The trial took over five days. They finally got a verdict and found me guilty on all three counts; assaulting an officer, delaying an investigation, and resisting arrest. I couldn’t believe it, I cried and cried. This was not justice. I had a court hearing coming up and talked to a probation officer. I explained to her that I’ve been working since the age of 18 and I didn’t feel as if I broke any law. I told her that the cops need to stop beating people. All she said is its been happening and since you lost trial you have to suffer consequences. I cried. She said it might be just summary probation, but the judge can ask for custody. I was surprised. They where basically telling me I might go to jail, after all. Seven months of going back and forth to court for me getting mistreated by cops.

The day of my court, the judge asked if I learned my lesson. My public defender had already told me before I entered the room I would most likely be taking 20 anger management classes, because the probation report came back good, but that there was a chance that the judge may still ask for custody. When the judge began to talk, he said I had credit for eight days of jail, when I only served four, but I wasn’t going to argue with that. They waived my fines and only sentenced me to three years informal probation – NON 4th waiver – which means i still have my 4th amendment right and can never be checked without probable cause. I can’t own a firearm for ten years.

I thought to myself this is the justice system of the United States of America, when they know for a fact I didn’t do anything, but can still label me a criminal. It’s sad in so many ways I can’t even explain. America needs to wake up and see that cops are also people who break the law.

– Maribel Diego

17 yr. Old Student Killed by Police in Eaton County, Michigan

It has been two weeks since Deven Guilford was on his way home from church, where he was playing basketball with his brothers. It was there that Deven was shot and killed by Eaton County Police Officer Johnathon Frost at a traffic stop on Grand Ledge Hwy in  Mulliken, Michigan. The events took place near Cochran road, where Johnathon Frost pulled over the 17 year old. The reason for the traffic stop has yet to be disclosed, but we know the officer called for back up within minutes, saying shots were fired and adding that he was bleeding as well.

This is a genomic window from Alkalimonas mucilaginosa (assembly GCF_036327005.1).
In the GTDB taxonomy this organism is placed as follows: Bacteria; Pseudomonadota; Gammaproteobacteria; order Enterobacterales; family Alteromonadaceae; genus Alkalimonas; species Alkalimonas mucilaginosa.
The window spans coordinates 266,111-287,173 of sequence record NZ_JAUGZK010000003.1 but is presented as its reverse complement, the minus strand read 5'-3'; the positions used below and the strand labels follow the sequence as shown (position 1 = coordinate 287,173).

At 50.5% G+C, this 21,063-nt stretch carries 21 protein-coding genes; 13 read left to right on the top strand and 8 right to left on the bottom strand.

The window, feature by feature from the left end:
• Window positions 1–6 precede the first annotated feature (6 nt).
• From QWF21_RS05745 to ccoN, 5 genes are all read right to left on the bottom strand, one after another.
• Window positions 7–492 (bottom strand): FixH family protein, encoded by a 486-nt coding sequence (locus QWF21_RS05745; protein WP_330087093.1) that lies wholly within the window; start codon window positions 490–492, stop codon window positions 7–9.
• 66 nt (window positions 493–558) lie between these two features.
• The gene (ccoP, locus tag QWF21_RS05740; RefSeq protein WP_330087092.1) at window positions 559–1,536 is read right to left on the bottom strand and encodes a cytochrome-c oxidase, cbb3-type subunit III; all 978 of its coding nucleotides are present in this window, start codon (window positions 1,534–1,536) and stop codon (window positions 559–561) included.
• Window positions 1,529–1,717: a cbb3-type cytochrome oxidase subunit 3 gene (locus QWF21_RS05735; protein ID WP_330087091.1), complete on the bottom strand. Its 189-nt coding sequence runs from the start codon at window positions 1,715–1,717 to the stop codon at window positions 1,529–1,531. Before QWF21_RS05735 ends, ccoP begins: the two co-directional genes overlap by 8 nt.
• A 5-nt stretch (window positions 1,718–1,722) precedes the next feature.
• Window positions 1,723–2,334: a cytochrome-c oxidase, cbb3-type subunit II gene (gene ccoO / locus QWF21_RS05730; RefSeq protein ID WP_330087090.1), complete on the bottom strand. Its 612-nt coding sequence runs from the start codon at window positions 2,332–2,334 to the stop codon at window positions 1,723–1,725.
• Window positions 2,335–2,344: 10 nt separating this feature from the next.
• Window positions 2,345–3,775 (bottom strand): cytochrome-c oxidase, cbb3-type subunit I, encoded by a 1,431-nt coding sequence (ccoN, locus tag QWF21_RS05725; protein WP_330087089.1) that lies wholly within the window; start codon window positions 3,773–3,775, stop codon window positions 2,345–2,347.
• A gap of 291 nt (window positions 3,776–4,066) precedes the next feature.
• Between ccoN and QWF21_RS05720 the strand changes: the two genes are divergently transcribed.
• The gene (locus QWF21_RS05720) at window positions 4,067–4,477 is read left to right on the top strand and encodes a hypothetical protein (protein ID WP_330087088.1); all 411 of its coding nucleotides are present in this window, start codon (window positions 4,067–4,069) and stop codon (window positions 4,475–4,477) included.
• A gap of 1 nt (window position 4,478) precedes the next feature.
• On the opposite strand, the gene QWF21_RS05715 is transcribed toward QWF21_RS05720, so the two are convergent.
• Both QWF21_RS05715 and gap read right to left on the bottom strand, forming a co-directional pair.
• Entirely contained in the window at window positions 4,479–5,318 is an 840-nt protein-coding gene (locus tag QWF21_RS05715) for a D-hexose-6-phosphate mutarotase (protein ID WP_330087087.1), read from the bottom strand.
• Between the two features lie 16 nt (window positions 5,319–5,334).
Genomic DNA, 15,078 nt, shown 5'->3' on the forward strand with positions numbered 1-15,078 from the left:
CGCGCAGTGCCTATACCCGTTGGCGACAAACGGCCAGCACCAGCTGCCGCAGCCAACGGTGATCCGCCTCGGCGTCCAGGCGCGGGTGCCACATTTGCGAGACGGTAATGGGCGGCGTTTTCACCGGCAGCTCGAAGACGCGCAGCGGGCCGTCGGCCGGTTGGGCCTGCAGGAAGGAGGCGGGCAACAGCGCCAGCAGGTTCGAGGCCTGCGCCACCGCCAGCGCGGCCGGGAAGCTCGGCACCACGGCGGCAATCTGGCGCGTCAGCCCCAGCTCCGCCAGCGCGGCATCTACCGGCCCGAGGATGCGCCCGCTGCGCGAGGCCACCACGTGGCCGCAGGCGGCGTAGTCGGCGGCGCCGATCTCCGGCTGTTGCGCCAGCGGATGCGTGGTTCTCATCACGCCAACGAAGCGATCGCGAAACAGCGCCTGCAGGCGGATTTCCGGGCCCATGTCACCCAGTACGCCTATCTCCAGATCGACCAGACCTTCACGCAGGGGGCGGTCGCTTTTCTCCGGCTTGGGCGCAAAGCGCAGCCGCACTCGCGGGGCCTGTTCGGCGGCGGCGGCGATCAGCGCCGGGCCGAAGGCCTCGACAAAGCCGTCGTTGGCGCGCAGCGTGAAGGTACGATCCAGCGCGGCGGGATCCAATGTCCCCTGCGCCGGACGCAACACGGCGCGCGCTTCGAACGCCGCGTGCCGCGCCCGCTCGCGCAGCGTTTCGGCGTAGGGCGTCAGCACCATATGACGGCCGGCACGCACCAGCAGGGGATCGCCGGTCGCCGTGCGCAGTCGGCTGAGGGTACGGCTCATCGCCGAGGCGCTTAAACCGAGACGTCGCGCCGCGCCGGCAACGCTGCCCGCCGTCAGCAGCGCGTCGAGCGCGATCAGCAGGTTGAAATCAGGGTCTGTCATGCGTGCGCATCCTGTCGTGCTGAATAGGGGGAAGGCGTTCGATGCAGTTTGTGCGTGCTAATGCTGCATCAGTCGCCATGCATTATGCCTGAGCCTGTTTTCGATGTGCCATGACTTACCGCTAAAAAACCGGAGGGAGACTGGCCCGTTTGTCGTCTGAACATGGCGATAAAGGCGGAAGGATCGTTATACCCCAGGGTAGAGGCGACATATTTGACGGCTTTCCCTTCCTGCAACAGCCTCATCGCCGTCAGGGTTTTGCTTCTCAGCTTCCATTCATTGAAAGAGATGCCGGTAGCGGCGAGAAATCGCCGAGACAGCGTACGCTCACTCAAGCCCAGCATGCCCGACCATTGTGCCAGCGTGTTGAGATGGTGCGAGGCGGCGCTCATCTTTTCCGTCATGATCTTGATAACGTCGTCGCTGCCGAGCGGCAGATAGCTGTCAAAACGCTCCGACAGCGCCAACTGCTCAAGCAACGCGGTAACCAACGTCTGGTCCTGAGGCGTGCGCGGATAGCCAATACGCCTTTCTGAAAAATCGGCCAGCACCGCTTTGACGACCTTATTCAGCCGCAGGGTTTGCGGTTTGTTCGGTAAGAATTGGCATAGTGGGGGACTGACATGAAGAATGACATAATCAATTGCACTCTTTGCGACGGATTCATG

B9316460049Z.1_20150304113513_000_GVBA4H1M2.1-0 The number of times Deven was shot by Officer Frost is still unknown, but he was believed to be shot in the head and chest multiple times. Frost was hospitalized with bleeding from his abdomen, an injury that the Eaton County police are calling “significant” but are not willing to explain, as in what caused the injury. Sgt. Jeremy Brewer has not released an update on Officer Frost, as is protocol, for officer-involved shootings and the department has not said if Deven was armed or not.

According to the Detroit Free Press, Deven was the second person in Eaton County killed by police in less than two weeks and the third in the Lansing area, since early December.

There are a lot of inconsistent factors in this incident including why the department wont release the body/dash cam footage, the reason for pulling him over and why he was removed from his car. You can find the original article regarding these events here. I will provide an update when the Eaton County Police Department decides to release more information. Please call the Eaton County Police Department at (517) 543-3512 and demand that they release the footage.

I’ll keep trying to find more information regarding this story, but if you’re in Michigan, consider connecting with one of these CopBlock.org groups: